If more was done to encourage motorcycles and scooters, cities across the world would save billions of dollars on providing valuable parking space.
A study of five American cities has found that the costs of providing huge chunks of land for car-parking spaces are in the billions and, in per-household terms, up to $200,000 (all dollar values in this article are in US terms).
While the study looked at American cities, it can also be related to car-centric Australia: New York (Sydney/Melbourne/Brisbane), Philadelphia (Adelaide/Perth/Canberra), Seattle (Gold Coast/Newcastle/Geelong), Des Moines (Toowoomba/Wollongong/Ballarat) and Jackson (Kingaroy/Swan Hill/Parkes).
The US parking study by the Research Institute for Housing America uses data from satellite images, the US Census, property tax assessment offices, city departments of transportation, parking authorities, and geospatial mapssuch as Google Maps.
Other studies have found the cost of parking is substantial, but this is the first to assign actual figures.
Previous studies have shown the real costs of parking are:
Direct expense to developers who have to meet minimum off-street parking provisions on new developments;
Expensive underground parking “solutions” increase the cost of developments which are passed on as high rental charges for tenants;
Social costs of devoting space to parking instead of recreation;
Environmental costs of heat reflection and lack of green areas; and
Traffic congestion costs due to the fact that the provision of parking encourages more people to drive.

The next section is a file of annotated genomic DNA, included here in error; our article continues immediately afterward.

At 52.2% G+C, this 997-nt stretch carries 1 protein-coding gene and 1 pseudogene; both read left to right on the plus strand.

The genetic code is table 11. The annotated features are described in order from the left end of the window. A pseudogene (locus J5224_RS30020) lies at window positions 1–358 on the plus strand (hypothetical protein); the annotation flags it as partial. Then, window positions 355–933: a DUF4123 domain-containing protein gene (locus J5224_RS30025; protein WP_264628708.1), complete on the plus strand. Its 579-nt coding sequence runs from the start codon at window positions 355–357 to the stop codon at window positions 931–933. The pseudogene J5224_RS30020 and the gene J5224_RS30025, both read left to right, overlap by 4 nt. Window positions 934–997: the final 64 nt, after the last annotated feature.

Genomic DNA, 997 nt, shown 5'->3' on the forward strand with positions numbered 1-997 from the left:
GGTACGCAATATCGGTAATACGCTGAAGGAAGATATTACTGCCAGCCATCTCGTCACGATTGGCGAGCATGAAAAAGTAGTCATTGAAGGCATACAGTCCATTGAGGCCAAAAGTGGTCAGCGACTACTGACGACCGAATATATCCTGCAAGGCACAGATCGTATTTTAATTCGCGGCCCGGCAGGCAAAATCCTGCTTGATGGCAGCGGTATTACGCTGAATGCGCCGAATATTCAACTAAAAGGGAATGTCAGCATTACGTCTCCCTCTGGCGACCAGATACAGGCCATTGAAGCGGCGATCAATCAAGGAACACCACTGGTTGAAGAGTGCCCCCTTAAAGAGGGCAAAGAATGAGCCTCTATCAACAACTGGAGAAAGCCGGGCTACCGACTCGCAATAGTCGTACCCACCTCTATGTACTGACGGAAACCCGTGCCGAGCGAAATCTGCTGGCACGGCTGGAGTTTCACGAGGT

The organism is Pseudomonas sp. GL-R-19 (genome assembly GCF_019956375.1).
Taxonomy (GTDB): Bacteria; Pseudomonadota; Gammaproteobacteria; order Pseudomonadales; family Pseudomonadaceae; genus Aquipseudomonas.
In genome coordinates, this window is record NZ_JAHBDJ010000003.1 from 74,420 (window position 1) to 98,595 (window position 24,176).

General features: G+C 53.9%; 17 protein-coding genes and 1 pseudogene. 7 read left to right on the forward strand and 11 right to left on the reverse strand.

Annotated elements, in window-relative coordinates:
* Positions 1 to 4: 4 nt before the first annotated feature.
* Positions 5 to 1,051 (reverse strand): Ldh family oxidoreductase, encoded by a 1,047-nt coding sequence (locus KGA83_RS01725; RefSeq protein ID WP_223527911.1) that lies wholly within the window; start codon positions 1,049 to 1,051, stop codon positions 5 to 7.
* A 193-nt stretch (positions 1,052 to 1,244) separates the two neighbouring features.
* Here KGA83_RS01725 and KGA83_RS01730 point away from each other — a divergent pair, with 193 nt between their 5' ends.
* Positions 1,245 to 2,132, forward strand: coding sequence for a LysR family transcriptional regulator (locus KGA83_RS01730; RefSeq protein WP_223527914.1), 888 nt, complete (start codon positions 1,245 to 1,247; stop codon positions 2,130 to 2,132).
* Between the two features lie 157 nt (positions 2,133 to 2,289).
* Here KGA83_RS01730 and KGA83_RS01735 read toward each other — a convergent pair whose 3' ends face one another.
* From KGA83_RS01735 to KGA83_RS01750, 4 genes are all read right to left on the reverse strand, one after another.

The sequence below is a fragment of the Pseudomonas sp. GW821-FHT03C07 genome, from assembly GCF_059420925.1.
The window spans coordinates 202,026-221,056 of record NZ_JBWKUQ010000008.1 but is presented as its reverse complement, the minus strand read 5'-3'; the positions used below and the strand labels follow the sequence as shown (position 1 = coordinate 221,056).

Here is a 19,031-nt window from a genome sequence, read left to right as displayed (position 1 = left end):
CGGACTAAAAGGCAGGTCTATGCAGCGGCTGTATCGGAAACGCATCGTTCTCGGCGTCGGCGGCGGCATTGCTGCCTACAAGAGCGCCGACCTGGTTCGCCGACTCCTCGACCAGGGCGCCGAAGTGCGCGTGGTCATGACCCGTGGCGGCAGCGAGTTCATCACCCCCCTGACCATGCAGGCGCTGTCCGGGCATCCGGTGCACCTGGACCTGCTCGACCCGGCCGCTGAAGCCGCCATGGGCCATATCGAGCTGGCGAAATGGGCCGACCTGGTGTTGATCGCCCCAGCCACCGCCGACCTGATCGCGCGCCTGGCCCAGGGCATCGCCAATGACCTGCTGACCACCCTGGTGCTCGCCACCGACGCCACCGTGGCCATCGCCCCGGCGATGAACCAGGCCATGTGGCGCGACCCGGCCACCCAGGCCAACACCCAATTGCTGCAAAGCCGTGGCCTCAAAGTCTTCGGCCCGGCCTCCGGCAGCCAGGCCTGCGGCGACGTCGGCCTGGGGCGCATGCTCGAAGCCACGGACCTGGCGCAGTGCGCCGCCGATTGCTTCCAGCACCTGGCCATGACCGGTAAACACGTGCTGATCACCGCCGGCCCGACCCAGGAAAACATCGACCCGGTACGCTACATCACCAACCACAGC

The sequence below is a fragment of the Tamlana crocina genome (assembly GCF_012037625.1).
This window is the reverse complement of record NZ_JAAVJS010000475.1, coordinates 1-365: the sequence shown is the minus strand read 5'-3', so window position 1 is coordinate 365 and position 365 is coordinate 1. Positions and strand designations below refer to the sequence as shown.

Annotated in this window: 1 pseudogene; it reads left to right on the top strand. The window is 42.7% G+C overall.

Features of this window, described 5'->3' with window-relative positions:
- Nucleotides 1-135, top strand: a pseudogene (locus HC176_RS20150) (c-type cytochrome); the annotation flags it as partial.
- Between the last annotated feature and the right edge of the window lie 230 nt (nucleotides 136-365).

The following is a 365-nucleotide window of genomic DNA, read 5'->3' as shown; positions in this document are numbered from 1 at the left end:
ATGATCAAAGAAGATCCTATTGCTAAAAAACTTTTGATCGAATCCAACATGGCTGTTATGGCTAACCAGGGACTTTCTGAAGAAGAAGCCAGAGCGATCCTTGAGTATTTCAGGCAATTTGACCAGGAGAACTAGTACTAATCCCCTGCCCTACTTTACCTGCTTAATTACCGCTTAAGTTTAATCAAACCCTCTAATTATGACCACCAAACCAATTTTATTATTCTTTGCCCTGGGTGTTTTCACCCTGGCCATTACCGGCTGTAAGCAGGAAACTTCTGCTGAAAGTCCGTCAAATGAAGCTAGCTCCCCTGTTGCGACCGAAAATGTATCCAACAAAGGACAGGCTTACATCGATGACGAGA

While many motorists bemoan the lack of parking in the CBD, the fact is that urban cultures such as America devote too much space to parking.
It’s estimated that there are two billion parking spots in the US for about 200 million cars.
Look around our urban landscape at the vast shopping centre parking spaces and it is likely our nation, which has a similar urban landscape and car-centric culture, is also plagued by the over-abundance of parking.
The problem is not just one for big cities, either. It’s also endemic to regional centres.
For example, Jackson in Wyoming only has a population of just 10,000 like Kingaroy in rural Queensland.
Yet it has more than 50 parking spaces per acre, 25 times its residential density of two households per acre which is a massive 27 parking spaces for each of its households, or a cost of almost $200,000.
Des Moines which is similar to our biggest inland city, Toowoomba, has nearly 30 parking spaces per acre, 20 times its residential density of 1.5 households per acre and $75,000 in costs per household.
Seattle (Gold Coast/Newcastle/Geelong) also has 30 parking spaces per acre, more than five times its residential density with more than five parking spaces for every household and costs of more than $100,000.
Costs are actually less in the big metropolitan centres.